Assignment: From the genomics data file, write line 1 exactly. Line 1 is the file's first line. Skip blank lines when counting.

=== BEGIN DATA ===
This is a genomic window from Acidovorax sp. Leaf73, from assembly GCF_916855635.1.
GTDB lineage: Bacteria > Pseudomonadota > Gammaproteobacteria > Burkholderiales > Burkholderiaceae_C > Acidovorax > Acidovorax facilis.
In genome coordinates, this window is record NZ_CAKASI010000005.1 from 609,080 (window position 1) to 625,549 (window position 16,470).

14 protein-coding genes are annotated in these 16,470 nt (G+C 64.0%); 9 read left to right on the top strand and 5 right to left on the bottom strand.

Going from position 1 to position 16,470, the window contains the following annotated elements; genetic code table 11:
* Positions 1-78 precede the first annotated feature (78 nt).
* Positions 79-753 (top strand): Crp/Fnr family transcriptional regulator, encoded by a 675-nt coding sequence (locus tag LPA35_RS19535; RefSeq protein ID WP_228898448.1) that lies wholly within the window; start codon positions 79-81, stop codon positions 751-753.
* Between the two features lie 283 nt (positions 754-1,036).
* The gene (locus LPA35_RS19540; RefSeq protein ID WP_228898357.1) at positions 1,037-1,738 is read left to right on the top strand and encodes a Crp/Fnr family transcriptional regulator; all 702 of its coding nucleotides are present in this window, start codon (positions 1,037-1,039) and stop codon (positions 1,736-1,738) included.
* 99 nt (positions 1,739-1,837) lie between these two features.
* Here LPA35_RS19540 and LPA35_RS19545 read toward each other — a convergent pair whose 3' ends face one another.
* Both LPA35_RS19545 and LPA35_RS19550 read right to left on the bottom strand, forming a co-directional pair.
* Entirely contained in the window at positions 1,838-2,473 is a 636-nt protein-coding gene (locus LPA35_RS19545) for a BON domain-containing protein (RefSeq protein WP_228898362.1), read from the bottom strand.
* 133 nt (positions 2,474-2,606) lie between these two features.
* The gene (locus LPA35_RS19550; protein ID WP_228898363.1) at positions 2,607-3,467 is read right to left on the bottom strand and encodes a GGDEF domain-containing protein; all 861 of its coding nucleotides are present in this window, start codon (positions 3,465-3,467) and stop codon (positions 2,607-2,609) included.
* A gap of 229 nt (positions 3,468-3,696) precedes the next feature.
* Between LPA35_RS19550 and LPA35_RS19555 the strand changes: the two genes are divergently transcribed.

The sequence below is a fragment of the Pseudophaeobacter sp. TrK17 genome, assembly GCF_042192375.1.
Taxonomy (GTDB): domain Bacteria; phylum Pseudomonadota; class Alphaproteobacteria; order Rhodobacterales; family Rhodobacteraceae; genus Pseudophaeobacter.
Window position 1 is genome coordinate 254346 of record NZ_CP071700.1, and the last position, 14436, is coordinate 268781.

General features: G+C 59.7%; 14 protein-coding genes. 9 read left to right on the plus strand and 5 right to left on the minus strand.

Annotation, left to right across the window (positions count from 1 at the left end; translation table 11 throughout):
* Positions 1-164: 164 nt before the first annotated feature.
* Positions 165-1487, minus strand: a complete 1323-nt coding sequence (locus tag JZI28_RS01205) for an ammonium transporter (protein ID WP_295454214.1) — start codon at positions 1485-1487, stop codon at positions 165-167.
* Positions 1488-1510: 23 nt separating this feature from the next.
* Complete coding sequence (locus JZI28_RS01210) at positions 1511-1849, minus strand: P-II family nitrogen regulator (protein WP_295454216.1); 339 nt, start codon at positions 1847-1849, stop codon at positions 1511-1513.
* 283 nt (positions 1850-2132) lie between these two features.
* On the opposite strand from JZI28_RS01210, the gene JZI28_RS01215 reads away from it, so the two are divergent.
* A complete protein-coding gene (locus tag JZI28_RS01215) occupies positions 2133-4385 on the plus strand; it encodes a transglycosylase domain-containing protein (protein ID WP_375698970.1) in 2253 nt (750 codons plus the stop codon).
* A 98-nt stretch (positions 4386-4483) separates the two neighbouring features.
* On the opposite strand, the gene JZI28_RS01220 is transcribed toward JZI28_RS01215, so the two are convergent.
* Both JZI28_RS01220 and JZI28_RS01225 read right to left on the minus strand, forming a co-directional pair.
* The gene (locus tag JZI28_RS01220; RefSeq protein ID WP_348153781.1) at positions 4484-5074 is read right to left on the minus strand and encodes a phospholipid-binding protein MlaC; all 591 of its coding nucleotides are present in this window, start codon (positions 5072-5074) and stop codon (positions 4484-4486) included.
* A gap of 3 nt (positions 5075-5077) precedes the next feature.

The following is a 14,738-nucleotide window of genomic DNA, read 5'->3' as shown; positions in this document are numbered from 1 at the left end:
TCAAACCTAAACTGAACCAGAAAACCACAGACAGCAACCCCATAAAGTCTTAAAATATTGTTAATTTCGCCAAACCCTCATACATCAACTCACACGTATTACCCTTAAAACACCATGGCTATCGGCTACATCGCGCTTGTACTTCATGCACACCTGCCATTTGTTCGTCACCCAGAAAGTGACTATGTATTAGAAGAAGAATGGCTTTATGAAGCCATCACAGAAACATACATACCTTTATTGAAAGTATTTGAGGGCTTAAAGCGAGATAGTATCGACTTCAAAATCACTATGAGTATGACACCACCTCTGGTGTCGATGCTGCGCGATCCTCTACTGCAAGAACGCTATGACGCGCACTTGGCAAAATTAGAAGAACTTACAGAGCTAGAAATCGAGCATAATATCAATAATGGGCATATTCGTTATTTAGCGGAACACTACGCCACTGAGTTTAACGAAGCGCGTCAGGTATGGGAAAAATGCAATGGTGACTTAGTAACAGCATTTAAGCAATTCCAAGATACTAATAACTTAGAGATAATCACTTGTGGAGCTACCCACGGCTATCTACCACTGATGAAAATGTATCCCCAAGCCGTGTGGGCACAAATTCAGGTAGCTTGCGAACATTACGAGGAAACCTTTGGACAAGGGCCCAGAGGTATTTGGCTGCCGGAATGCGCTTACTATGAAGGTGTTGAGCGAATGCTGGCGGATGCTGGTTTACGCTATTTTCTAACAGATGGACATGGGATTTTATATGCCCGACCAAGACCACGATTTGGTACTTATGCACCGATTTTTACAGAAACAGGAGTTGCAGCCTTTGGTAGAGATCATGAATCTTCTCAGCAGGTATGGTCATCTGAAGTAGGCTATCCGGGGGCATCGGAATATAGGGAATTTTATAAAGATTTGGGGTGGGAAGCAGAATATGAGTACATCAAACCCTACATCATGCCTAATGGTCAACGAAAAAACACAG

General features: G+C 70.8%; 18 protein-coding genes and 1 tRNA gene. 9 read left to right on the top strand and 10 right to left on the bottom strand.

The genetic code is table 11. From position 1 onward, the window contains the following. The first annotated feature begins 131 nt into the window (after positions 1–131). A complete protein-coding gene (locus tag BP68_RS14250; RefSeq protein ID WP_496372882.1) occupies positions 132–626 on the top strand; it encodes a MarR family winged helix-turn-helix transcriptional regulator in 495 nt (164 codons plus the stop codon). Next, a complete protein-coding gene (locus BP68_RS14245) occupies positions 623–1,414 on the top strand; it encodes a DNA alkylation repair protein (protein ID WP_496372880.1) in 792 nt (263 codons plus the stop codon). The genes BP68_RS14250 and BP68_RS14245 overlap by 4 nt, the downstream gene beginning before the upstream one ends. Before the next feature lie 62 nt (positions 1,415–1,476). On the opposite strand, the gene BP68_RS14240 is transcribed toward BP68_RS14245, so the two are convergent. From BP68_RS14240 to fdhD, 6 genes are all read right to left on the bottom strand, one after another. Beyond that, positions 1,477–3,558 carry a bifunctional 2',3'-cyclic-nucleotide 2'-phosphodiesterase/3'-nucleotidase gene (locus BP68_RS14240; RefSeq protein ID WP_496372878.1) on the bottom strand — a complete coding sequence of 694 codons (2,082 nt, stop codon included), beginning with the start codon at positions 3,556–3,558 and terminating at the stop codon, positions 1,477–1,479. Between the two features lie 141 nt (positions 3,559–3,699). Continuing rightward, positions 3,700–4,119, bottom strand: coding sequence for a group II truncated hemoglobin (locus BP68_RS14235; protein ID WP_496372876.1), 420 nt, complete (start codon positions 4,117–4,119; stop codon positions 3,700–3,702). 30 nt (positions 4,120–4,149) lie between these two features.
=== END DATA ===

This is a genomic window from Acidovorax sp. Leaf73, from assembly GCF_916855635.1.